5 Lessons Effective Teachers Teach, Without Explicit Instruction

I’ve come to a frightening conclusion that I am the decisive element in the classroom. It’s my personal approach that creates the climate. It’s my daily mood that makes the weather. As a teacher, I possess a tremendous power to make a child’s life miserable or joyous. I can be a tool of torture or an instrument of inspiration. I can humiliate or heal. In all situations, it is my response that decides whether a crisis will be escalated or de-escalated and a child humanized or dehumanized.

– Haim G. Ginott

I am not sure you will find a better summary of the tremendous responsibility of teaching than the words of the late teacher, and child psychologist, Dr. Haim Ginott. This paragraph is one of the reasons I have difficulty understanding our societies struggle to embrace the classroom teacher as an essential cog in the development of a civil, and just, society. As educators, we understand the influence of a great teacher, and as a school administrator, I marvel at those teachers who selflessly invest inordinate amounts of time, energy, and resources to improve the lives of their students.

As Dr. Ginott’s quote suggests, some of the most critical aspects of teaching have little to do with transferring content knowledge, or pedagogy. The essentials lie in what we model for our students, and how we treat them as human beings. I recently finished reading Paul Tough’s new book, Helping Children Succeed: What Works and Why. The book focuses on assisting students who have been exposed to adverse childhood experiences, and chronic stress. Tough references research by Deci and Ryan that identifies three key human needs: competence, autonomy, and connection. While it is essential that we help our students develop an understanding of the content knowledge and problem solving practices they will need to be successful in the future, there are many valuable lessons the teacher can share with students simply through modeling behavior, establishing a positive classroom environment, and deliberate interactions with students.

  1. Civility: one of the easiest ways to help students develop a sense of civility is by being attentive to the everyday language we use during our interactions with students and other adults. Consistently using the terms please, thank-you, and excuse me in appropriate circumstances help students understand that treating others with courtesy builds positive relationships and fosters a safe environment. Perhaps the most effective three words a teacher can employ (again, when appropriate) is “I am sorry.” Teachers who admit to mistakes and genuinely ask for forgiveness will foster a great deal of trust and respect with their students.
  2. Empathy: let’s face it, our world could use a lot less judgement and hostility, and a lot more empathy. Helping students consider how their actions make others feel, and empowering them to respond to others in a way that is helpful and considerate, creates a better understanding of the immeasurable value of every person. As Dr. Ginott emphasizes in his statement, the classroom teacher has the power to “humiliate, or heal.” Seeking out opportunities to heal helps our students develop an understanding of the power and importance of empathy.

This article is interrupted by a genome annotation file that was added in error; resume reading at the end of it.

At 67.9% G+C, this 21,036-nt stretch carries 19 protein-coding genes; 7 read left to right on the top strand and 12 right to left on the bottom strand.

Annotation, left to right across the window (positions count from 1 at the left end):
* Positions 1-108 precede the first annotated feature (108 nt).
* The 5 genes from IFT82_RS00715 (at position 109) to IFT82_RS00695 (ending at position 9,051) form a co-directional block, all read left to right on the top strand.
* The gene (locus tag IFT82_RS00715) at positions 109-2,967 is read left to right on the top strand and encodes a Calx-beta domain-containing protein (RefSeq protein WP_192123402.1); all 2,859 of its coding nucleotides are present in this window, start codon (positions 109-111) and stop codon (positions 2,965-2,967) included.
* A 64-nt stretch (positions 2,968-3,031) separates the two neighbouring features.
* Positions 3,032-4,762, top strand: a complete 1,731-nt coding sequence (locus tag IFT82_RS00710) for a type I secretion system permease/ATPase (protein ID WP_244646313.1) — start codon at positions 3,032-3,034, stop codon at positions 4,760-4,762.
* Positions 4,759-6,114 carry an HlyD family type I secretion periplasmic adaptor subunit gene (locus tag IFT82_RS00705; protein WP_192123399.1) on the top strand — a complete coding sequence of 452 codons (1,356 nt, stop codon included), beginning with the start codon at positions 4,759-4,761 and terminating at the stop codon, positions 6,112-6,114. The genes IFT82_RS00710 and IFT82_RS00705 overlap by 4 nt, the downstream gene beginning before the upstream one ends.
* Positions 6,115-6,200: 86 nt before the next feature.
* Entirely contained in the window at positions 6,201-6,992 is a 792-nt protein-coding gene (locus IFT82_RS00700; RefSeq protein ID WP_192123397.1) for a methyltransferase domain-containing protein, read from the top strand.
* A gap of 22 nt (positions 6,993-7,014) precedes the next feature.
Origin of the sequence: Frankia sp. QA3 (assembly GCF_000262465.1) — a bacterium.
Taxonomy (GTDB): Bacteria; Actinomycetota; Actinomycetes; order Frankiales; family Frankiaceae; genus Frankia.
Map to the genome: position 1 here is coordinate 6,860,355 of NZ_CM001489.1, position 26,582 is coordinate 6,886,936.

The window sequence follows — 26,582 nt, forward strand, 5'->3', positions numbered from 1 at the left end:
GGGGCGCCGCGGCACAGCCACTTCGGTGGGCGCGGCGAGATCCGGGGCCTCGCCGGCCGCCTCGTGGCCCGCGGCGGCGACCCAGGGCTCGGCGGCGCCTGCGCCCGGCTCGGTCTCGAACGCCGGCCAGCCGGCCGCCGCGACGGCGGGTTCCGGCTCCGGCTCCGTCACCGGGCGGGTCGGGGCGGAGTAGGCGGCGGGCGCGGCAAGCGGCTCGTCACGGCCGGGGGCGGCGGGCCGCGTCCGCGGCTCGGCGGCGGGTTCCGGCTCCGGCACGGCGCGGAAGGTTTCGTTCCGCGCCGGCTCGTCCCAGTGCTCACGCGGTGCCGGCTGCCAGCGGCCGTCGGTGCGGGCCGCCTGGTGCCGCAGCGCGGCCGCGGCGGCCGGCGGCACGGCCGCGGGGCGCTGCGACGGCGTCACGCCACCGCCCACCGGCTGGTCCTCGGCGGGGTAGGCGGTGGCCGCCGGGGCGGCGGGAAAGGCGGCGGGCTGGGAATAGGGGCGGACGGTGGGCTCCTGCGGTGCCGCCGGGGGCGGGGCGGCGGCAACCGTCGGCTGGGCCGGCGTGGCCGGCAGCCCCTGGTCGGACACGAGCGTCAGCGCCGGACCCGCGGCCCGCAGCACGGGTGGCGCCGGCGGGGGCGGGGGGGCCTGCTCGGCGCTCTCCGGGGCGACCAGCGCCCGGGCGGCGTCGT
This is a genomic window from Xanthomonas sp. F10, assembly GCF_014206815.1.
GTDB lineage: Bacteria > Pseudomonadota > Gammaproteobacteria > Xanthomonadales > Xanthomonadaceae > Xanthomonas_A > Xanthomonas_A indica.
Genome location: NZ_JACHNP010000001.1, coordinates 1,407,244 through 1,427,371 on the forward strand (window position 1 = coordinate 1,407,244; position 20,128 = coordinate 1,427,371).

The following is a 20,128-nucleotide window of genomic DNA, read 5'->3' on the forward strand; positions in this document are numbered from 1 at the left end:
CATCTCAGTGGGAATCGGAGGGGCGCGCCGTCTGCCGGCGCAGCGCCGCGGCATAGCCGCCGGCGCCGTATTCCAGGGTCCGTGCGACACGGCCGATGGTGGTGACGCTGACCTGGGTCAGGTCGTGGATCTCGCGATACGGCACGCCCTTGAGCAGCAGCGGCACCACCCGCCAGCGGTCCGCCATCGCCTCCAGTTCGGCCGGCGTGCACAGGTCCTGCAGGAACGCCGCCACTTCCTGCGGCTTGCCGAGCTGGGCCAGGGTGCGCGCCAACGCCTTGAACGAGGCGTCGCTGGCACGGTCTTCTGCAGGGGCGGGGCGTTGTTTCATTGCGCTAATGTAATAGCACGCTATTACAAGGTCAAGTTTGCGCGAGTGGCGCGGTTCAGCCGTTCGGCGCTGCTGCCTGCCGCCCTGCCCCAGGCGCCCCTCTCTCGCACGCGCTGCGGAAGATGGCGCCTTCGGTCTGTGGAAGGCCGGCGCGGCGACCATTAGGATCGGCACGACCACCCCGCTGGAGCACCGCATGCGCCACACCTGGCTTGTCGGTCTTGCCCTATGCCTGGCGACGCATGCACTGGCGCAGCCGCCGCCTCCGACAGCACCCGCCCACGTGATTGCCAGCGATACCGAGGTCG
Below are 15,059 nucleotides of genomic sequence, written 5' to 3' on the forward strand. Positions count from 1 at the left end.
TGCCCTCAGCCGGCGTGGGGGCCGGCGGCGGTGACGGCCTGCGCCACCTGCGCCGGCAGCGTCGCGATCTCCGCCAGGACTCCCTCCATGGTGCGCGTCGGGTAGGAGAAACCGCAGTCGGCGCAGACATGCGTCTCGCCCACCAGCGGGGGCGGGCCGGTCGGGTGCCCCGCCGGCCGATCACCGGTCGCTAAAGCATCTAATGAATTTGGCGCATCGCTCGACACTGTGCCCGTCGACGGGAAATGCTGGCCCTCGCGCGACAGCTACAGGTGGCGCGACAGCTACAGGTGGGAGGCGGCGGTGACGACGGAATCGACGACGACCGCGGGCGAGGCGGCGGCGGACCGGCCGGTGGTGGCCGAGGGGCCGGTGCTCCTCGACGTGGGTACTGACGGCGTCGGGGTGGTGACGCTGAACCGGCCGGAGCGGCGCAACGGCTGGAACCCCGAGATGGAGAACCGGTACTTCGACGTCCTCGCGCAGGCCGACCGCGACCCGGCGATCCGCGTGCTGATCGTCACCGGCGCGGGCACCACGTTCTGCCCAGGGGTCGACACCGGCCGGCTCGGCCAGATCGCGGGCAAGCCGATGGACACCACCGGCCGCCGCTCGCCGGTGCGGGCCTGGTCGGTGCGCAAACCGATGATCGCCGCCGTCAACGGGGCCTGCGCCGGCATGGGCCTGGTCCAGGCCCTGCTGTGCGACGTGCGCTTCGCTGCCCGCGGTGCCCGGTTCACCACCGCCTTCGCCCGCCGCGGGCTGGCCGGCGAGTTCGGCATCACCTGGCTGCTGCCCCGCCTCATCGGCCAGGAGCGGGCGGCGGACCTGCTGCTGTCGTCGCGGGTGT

3. Value of Diversity: I am fortunate to work at a school with a great deal of diversity (socio-economic, academic, racial, etc.). While this presents certain logistical challenges when working to meet the individual needs of students, it affords us the opportunity to demonstrate to our students how diversity positively contributes to our school, our community, and our world. By developing an understanding of the students in their classroom — and the individual strengths they bring to the learning community — classroom teachers have the ability to demonstrate how diverse talents, and experiences, contribute to a healthy classroom environment. We also have the opportunity to model (as mentioned in the comments about empathy) that every student has equal value — and lots of it!
  4. Self-Worth: as Paul Tough points out in Helping Children Succeed, competence is an essential human need. Every one of our students has something to offer, and every one of our students is capable of succeeding. By maintaining high expectations for our kids, and then providing high levels of support, we can ensure that every child has the opportunity to experience success, to feel competence, develop confidence, and re-enforce feelings of self-worth. As I frequently tell my staff, we have to be on the look-out for the small wins that allow students to build momentum (and celebrate them).
  5. Sense of Belonging: while many students (and adults) identify as introverts, it is still immensely important that our schools foster a sense of community — emphasizing that we are inclusive and that we are “in this together.” By demonstrating value and respect for the individuals in their classroom, teachers model the importance of teamwork and support. They can help students understand that they don’t have to “do” school, or life, on their own. Teachers demonstrate to students that their contributions are valued, that they are respected for who they are, and that there is a place for them in the classroom and school community.

This short list could certainly be expanded. The point is, that teachers have tremendous capacity to develop students well beyond what is outlined in curriculum standards, or measured in state assessments. As Dr. Ginott so eloquently states, teachers “are the decisive element in the classroom” and they possess tremendous power to positively influence our young people. Thank you to all of the teachers who wield this influence with care and responsibility, and who sacrifice so much to make a difference in the lives of their students!

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